A fresh coat of paint is one of the easiest ways to upgrade your home. Whether you have a new design idea, or you simply want to make a room shine like it used to, new paint is the way to go. Opt for neutral colors on walls, trim, and baseboards. Colors such as light grey, cream, and other soft neutrals are ideal. If you have children and their rooms are all shades of bright green, blue, and pink consider painting those to match the rest of your home. Having this neutral base will make your home easy to design and give it that updated sophisticated look. Consider hiring a professional to help with this project. Painting can be difficult and hiring a professional will ensure it looks great when it’s finished.

5. Upgrade your bathroom with mini-renovations 

There are countless affordable bathroom renovation ideas that can make your bathroom feel new. While a major remodel can cost tens of thousands, small renovations to your bathroom can make all of the difference without the added costs. Simple bathroom upgrades such as replacing your flooring or tile, installing a new faucet, painting, purchasing a new bathroom vanity, or refreshing bathroom cabinets with new hardware can give your bathroom a completely upgraded look. 

6. Organize and clean

Home organization is a great way to make your living areas less cluttered and open up your space. After you’ve been living in your home for an extended period of time, your belongings will begin to add up and overtake areas they shouldn’t be. Go room by room and get rid of things you no longer use and add organizational storage to give those items you do use a proper home. Hiring a professional organizer or declutter can make this process much easier and more efficient. 

An old-fashioned deep cleaning is also one of the best home upgrades you can make. It’s ideal to have your home deep cleaned by a professional at least once a month, but if you haven’t had your home deep cleaned in a while it’s a must. Dirt, stains, and dust aren’t just eyesores, after all. Dust buildup can become noticeable to the point it reduces air quality in your home. Having all surfaces wiped down, getting underneath the couch, around the frames, and making your home shine is worthwhile – your home will look better and you’ll feel better living in it.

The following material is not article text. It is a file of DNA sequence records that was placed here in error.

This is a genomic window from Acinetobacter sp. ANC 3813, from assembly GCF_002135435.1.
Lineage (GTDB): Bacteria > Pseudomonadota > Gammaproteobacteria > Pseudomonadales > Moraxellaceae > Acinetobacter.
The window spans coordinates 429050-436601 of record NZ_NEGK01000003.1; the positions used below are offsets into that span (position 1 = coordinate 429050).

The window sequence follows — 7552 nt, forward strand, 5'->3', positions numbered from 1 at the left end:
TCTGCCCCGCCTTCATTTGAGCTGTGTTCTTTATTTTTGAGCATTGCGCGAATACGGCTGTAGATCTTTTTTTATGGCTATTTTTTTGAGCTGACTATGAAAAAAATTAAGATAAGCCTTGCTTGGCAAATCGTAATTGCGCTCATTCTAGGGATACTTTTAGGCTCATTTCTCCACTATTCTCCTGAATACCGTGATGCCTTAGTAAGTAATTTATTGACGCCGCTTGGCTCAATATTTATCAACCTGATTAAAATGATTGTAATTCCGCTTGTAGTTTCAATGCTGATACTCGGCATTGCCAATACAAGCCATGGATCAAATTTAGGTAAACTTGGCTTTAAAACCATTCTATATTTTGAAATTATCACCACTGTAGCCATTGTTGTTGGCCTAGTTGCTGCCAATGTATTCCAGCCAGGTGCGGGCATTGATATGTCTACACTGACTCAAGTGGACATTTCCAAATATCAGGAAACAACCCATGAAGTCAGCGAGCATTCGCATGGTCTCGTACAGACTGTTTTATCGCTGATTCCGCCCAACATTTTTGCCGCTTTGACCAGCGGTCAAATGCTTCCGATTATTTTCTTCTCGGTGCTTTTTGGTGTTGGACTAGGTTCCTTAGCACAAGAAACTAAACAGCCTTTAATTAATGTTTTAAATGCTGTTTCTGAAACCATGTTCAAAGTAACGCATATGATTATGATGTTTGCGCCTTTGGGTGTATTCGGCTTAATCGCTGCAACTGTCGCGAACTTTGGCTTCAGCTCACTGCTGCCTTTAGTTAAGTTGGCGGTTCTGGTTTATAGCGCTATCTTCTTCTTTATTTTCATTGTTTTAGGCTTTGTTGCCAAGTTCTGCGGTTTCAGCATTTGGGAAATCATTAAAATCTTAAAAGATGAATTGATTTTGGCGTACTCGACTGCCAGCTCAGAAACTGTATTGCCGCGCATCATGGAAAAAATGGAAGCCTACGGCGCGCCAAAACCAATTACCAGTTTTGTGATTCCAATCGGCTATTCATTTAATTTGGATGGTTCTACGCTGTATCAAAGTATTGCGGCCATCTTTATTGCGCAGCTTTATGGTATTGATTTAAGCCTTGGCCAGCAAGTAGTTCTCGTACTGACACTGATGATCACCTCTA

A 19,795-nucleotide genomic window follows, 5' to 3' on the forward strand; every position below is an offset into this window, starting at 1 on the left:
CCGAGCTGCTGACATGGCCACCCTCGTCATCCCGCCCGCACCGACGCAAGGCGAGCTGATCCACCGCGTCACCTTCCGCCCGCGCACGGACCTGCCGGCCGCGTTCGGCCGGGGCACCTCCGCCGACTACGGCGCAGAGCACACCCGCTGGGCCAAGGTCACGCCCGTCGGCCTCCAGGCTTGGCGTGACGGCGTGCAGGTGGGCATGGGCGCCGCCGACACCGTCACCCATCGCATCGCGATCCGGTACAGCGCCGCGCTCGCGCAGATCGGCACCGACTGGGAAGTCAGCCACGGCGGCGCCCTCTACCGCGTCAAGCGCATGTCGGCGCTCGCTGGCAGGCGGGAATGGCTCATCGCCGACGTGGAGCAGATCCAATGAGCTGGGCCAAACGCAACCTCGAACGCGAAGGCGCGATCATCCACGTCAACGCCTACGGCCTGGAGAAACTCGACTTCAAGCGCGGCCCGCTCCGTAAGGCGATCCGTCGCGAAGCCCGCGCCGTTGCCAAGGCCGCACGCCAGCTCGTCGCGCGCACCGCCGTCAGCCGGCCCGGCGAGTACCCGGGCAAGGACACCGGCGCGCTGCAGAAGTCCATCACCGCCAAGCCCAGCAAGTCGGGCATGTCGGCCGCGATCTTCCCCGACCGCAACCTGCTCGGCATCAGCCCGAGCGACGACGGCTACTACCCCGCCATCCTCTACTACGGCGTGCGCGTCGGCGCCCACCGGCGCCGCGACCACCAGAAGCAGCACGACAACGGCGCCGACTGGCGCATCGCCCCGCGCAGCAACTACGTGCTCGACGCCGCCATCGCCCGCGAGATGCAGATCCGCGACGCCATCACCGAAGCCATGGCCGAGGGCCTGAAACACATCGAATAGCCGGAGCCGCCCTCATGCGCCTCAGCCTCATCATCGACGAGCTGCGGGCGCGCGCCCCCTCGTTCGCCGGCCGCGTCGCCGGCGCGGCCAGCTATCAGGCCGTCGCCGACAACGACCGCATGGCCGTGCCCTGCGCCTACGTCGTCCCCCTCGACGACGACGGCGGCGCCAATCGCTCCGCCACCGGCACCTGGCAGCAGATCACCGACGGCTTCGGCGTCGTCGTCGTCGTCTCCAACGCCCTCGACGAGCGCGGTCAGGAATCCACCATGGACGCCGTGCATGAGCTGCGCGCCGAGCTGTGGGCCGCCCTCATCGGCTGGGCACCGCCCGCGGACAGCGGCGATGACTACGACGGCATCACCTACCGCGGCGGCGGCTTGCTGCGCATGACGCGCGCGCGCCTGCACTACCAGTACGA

7. Replace outdated window treatments 

If your window treatments are outdated, dirty, or old, consider replacing them as an easy home upgrade. Window treatments play an important role in the design of a room by adding softness to the hard edges of the room, managing light control, and much more. Window treatments can hide many problems a room may have, or emphasize the focal points. They can also block out an unattractive view or make up for a lack of privacy. There are so many stylish options when it comes to window treatments, find what works best for your space. 

Completing upgrades on your home every few years is great for keeping your home’s resale value high, as well as keeping your home looking its best. These upgrades can be simple and inexpensive and make all the difference in the look and feel of your home. 

The post 7 Home Upgrades to Transform Your Space Without Remodeling appeared first on Redfin | Real Estate Tips for Home Buying, Selling & More.

Housing Market Updates

Buying a New Home? Here’s 8 People You Need on Your Team

Buying a new home is an exciting moment in anyone’s life — whether you’re finally ready to make the leap from renter to homeowner or you’re an experienced buyer. However, even if this isn’t your first rodeo, the homebuying process can be complex. From navigating the mortgage approval process to the possibility of a bidding war, it can be tricky to go at it alone.

The good news is, your homebuying journey can be smooth sailing if you have an experienced and talented “team” to guide you through the process. So, if you’re planning on buying a new home in the near future, make sure you have these 8 people on your side to make your homebuying experience quicker, simpler, and less stressful. 

buying a new home brick house

1. Real estate agent

Buying a new home can be confusing and overwhelming, regardless of whether it’s your first time purchasing a home or your second or third. However, the process will feel less daunting with an experienced real estate agent by your side. From finding the ideal home in your price range to knowing how much to offer on a house, your real estate agent is there to make your homebuying experience as smooth as possible. After all, this is what they do best. 

Because your real estate agent plays such an important role in your homebuying process, you should do your research and make sure you’re choosing an agent you trust. Make sure they’re knowledgeable about your local real estate market and the neighborhoods you’re looking to purchase a home in.